A cautionary tale on construction arguments

Discussing the judgment in Barclays Bank v Landgraf, John Brisby QC and Alexander Cook, barristers at 4 Stone Buildings and counsel for the defendant, predict that the case will stand as a cautionary note to parties seeking a speedy and summary resolution of disputes based on construction arguments.

Original news

Barclays Bank Plc v Landgraf [2014] EWHC 503 (Comm), [2014] All ER (D) 05 (Mar)

Barclays Bank contended that Mr Landgraf was liable for repayment of a loan paid to a United States law firm of which he was a partner and sought summary judgment. Mr Landgraf contended that the loan was to the firm and, alternatively, he was a guarantor.

The Commercial Court, in dismissing the application, decided that Mr Landgraf might establish that his obligations were those he had identified when seen against the background of the particular circumstances in which the contractual documents had been signed and the factual matrix as to the true purpose of the transaction.

What is the background to the case?

This case concerns an action by Barclays Bank for repayment of monies alleged to be owed to it under a loan agreement which was signed in May 2010 by Mr Landgraf, a former partner in the well-known and now bankrupt law firm, Dewey & LeBoeuf (the firm).

Barclays applied for summary judgment in respect of two of Mr Landgraf’s defences, namely that the loan agreement ought to be treated as a loan between the firm and Barclays or alternatively that, on a true construction of the loan documents, he was liable only as guarantor of the firm’s liability to Barclays under the loan.

What did the court decide regarding the overriding objective?

Although Barclays had applied for summary judgment in respect of two paragraphs of Mr Landgraf’s defence, Mr Landgraf had pleaded a further defence and a counterclaim. These additional matters, which were going to trial in any event, relied on the same facts and matters pleaded in support of the two defences which Barclays sought to strike out.

Mr Landgraf therefore took a preliminary point, relying on Williams & Humbert Ltd v W & H Trade Marks (Jersey) Ltd, Rumasa SA v Multinvest (UK) Ltd [1986] AC 368, [1985] 2 All ER 619, that the court ought not to hear argument on the application because it would provide no saving in time or costs, and that the argument could well be addressed at the trial, which was listed for five days in December 2014.

Mr Justice Popplewell rejected this submission, deciding that:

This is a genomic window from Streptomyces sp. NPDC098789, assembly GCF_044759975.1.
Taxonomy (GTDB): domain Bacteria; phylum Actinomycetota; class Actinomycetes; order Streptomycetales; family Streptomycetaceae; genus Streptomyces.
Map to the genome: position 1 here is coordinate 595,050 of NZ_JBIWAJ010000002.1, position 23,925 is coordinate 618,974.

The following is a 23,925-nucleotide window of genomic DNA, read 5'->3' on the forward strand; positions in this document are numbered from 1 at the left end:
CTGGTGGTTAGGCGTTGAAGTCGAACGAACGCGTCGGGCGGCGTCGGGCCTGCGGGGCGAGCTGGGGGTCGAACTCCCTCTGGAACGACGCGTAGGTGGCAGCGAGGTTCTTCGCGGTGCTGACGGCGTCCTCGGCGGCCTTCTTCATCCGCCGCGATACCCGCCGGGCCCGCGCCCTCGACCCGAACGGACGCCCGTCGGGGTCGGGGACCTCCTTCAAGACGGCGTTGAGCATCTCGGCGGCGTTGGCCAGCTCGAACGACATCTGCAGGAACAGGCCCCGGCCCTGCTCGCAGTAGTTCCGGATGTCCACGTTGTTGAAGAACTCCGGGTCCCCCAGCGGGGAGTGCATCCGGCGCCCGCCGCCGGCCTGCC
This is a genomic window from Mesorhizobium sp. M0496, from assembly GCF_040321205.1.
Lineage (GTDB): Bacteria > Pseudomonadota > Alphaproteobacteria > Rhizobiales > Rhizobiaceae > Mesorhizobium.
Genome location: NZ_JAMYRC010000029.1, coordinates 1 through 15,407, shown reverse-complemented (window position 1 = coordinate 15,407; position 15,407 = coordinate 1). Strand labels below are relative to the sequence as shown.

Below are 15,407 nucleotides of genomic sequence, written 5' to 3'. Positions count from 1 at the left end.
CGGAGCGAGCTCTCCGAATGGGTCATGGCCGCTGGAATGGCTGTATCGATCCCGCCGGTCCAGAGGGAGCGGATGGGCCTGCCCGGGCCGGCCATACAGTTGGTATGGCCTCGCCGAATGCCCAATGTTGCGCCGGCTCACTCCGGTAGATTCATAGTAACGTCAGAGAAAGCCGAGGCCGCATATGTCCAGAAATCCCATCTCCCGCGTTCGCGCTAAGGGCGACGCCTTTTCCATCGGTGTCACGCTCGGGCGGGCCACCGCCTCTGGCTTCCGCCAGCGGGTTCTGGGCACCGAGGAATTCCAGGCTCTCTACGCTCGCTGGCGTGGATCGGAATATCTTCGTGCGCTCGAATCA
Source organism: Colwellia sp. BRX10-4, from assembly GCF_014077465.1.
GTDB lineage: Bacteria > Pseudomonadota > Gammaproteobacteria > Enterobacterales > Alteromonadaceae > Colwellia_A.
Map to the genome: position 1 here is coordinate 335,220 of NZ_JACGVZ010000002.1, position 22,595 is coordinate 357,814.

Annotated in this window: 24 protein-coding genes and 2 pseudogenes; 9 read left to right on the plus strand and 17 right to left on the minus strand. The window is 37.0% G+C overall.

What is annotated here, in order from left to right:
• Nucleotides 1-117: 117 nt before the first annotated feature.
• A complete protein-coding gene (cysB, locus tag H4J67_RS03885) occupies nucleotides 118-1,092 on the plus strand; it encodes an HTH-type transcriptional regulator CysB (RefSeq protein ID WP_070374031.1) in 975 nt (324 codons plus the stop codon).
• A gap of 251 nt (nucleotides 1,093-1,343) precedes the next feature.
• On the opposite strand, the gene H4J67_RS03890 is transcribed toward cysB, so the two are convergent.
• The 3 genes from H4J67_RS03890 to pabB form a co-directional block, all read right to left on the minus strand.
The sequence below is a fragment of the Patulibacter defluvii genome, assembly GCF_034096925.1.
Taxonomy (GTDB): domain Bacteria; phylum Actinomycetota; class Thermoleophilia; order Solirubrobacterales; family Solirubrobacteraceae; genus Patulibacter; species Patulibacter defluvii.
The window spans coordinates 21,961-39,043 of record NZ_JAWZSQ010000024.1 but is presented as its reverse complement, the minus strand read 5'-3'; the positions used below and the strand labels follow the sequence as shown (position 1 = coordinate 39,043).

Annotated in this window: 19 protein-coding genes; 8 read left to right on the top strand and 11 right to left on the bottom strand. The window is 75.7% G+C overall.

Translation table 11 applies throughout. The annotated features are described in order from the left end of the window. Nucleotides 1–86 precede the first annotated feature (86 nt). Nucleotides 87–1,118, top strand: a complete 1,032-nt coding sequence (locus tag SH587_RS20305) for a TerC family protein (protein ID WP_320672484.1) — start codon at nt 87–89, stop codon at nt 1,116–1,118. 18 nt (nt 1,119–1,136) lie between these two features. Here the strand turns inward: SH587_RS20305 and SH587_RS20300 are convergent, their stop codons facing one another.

• the argument was not prolonged or complex
  • the overriding objective required the court to deal with cases as expeditiously and efficiently as possible
  • if Barclays was correct as to the proper construction of the documents, the court should grasp the nettle and decide those issues, even if this did not result in any overall saving in time or costs (unless there was any positive disadvantage or prejudice, such as increased costs)
  • summary judgment in this case might save some time and costs because the alternative defence that Mr Landgraf was only a guarantor gave rise to a number of additional factual issues
  • summary judgment might encourage the parties to settle, and
  • summary judgment might help to inform and resolve other disputes between Barclays and some 50 other former partners of the firm, based on the same loan documentation, against whom litigation was ongoing or threatened

How did the court approach the relationship between Mr Landgraf, Barclays and the firm?

Considering the application on the merits, Mr Justice Popplewell formed the view that Barclay’s case on the true construction of the loan documents was not suitable for summary judgment, and raised several triable issues.

True purpose

Mr Landgraf’s evidence of the closeness of the relationship between Barclays and the Firm, and Barclay’s actual or probable knowledge of the firm’s precarious financial position, raised ‘a real issue’ as to whether Barclays knew that the true purpose of this particular loan was not, as stated, to enable Mr Landgraf to make a capital contribution to the firm, but rather to finance the firm’s general indebtedness, including to Barclays itself.

Agency relationship

The evidence adduced by Mr Landgraf as to the circumstances in which the loan was requested, including the closeness of the relationship between Barclay’s and the firm, the lack of any direct involvement between Mr Landgraf and Barclays, gave rise to a triable issue that Barclays had delegated to the firm the task of signing Mr Landgraf up to the loan agreement, and that this made the firm the agent of Barclays for that limited purpose. If established, this would bring the firm’s knowledge of the true purpose of the loan agreement into the ‘factual matrix’, even if this was not something of which Barclays had actual notice.

Estoppel